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Motivational interviewing for prevention in Swiss family medicine: Opportunities and challenges.

Authors
  • Caiata-Zufferey, Maria1
  • De Pietro, Carlo1
  • 1 University of Applied Sciences and Arts of Southern Switzerland (SUPSI), Department of Business Economics, Health and Social Care (DEASS), Stabile Piazzetta, Via Violino 11, CH-6928 Manno, Switzerland. , (Switzerland)
Type
Published Article
Journal
Preventive medicine reports
Publication Date
Oct 01, 2023
Volume
35
Pages
102351–102351
Identifiers
DOI: 10.1016/j.pmedr.2023.102351
PMID: 37564119
Source
Medline
Keywords
Language
English
License
Unknown

Abstract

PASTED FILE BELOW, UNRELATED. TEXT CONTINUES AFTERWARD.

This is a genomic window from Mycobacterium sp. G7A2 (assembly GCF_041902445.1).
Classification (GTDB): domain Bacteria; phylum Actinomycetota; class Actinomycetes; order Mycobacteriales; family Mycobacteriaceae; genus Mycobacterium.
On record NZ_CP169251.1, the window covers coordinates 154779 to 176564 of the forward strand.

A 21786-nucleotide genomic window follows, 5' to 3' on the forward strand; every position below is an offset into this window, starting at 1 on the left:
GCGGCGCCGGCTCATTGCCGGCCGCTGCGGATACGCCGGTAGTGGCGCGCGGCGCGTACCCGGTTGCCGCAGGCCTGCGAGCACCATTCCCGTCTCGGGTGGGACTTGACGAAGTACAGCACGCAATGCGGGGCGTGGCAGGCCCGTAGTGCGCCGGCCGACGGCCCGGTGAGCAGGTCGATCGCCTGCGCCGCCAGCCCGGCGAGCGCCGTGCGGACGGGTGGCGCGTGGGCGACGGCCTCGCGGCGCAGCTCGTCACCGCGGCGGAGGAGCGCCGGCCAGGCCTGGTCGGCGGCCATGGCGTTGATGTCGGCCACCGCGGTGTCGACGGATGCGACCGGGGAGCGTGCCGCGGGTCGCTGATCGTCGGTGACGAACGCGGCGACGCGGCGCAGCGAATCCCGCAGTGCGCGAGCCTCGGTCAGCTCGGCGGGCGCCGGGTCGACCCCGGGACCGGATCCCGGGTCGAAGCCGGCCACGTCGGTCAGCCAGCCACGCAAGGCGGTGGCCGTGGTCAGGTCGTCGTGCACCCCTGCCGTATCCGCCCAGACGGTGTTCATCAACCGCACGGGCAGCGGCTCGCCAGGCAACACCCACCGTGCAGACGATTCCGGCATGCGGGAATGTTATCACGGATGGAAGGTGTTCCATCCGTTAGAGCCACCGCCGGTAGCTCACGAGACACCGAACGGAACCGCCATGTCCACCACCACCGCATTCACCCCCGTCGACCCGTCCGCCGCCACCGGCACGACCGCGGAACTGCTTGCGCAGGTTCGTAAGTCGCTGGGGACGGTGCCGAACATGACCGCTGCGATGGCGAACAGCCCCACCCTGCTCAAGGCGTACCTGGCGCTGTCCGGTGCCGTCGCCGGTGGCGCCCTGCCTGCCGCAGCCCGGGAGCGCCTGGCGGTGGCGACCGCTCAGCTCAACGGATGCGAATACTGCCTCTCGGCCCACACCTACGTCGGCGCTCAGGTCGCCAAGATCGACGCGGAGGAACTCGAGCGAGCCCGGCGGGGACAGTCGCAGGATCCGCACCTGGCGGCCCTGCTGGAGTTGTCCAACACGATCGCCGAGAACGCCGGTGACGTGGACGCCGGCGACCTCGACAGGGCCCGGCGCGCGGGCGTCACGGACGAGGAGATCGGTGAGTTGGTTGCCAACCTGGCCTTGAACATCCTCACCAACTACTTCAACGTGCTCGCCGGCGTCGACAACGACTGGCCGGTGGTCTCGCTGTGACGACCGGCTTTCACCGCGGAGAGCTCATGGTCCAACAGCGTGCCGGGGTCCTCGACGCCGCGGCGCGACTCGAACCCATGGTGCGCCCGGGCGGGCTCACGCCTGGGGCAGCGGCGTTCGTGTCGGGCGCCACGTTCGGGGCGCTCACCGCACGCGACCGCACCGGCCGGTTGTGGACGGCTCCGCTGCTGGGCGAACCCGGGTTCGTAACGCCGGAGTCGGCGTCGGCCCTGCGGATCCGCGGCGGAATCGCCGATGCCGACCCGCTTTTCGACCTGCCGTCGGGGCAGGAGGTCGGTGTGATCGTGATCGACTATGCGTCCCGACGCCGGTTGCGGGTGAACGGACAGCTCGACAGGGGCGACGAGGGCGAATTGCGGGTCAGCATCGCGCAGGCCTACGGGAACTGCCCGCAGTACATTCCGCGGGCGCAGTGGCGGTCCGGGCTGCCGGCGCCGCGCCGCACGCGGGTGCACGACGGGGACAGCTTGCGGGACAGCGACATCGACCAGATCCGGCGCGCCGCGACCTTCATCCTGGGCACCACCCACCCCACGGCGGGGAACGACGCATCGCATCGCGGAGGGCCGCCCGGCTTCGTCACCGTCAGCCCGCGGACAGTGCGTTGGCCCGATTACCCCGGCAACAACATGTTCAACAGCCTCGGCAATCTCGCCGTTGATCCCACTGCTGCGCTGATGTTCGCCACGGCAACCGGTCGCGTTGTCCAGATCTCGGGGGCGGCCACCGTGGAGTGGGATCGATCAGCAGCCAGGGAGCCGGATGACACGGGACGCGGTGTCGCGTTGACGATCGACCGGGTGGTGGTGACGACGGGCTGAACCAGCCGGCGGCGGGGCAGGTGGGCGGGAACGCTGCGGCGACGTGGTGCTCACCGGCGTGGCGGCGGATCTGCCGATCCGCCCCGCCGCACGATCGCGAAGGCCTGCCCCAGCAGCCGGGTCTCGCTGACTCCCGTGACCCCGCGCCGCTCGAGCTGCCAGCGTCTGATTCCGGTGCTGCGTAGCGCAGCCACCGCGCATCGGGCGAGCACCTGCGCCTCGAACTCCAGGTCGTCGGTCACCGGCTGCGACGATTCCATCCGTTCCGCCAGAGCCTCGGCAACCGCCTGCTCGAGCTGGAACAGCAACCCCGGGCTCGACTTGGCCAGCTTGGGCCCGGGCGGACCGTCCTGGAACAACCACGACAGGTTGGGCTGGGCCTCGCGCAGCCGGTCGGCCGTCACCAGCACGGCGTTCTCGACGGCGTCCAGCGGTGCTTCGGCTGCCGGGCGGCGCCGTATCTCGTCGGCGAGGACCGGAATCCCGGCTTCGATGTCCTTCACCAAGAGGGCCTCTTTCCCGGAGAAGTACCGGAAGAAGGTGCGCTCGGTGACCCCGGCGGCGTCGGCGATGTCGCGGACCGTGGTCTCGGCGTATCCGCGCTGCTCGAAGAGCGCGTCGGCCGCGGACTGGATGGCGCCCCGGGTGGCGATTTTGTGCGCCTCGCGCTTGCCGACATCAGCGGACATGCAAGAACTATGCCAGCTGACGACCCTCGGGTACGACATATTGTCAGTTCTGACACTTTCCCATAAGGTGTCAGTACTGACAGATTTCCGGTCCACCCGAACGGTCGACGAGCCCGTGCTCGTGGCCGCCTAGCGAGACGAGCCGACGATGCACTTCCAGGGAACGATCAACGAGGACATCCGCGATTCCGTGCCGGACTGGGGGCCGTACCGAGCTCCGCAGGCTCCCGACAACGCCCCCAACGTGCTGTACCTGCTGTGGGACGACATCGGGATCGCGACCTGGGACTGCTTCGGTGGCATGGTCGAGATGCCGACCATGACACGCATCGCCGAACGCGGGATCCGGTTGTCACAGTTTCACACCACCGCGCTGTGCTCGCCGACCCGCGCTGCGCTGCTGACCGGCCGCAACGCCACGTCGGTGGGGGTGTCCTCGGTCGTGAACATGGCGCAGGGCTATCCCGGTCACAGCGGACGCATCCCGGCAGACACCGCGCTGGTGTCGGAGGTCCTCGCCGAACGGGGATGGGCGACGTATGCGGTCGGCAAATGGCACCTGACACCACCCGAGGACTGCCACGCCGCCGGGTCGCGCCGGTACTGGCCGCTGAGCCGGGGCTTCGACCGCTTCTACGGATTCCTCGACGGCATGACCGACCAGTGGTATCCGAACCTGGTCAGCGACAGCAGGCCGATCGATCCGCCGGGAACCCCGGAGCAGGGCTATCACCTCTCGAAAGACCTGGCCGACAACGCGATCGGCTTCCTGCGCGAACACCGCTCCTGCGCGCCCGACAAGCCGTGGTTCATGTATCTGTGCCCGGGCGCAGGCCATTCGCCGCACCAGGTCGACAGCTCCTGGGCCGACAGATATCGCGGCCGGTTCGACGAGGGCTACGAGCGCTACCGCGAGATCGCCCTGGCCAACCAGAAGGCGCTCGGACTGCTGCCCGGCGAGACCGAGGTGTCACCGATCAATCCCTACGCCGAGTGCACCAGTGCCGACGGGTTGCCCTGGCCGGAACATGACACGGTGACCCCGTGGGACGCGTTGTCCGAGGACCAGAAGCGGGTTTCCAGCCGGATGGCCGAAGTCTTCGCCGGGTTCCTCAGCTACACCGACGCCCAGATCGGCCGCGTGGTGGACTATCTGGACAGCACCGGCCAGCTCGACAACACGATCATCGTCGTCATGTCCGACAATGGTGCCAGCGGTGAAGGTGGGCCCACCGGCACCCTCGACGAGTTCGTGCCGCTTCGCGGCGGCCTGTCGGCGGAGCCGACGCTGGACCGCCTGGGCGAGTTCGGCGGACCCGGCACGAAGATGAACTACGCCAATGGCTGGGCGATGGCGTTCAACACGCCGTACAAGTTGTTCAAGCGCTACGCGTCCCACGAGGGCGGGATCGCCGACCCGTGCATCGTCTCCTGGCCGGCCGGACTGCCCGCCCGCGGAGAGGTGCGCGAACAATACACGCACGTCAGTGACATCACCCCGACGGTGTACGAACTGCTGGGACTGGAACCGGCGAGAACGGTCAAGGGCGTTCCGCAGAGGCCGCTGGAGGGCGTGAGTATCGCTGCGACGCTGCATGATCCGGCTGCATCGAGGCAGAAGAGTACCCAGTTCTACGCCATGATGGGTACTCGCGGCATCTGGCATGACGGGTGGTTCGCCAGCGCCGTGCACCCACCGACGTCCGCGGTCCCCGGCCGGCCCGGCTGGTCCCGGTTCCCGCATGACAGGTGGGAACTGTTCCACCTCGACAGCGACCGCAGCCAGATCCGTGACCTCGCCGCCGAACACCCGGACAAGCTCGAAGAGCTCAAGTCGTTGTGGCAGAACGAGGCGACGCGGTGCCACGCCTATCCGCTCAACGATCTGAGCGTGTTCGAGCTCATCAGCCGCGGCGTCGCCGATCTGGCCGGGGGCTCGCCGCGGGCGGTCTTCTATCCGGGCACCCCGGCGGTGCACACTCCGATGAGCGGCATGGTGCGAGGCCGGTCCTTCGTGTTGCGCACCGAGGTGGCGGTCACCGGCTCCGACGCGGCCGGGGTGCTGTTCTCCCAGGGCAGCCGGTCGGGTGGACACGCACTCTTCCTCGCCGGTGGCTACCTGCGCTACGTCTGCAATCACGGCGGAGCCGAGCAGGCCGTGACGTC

Health promotion and primary prevention are a priority in a healthcare system characterised by a prevalence of chronic conditions. In this context, motivational interviewing (MI) as provided by family doctors (FDs) seems promising: influential health professionals motivate patients to adopt healthy lifestyles in a patient-centred style that promotes a balanced, horizontal doctor-patient relationship. Based on these assumptions, a pilot project called Girasole was implemented in Switzerland between 2016 and 2018 to train and support 19 FDs in implementing MI in their practices. This paper presents the analysis of implementation of the intervention with the aim of exploring the doctors' experiences with MI through a qualitative research design. Data derive from focus groups and interviews with the participants, and from the observation of collective training sessions and follow-up meetings. A thematic analysis was conducted using the software Atlas.ti. Results show that there is great diversity in how FDs implement MI. FDs can be classified in four groups - convinced, interested, critical, and resistant - based on their adherence to the principles underlying the MI approach. This taxonomy highlights opportunities and challenges for family medicine: MI offers flexible tools and new ways of interacting with patients to meet the challenges of non-communicable and chronic diseases; at the same time, the issues associated with the medicalisation of human everyday problems, physicians' status loss, and low cost-effectiveness should not be underestimated. Any further attempt to promote MI among FDs should take into account their individual attitudes and should establish tailored approaches and training methods. © 2023 The Author(s).

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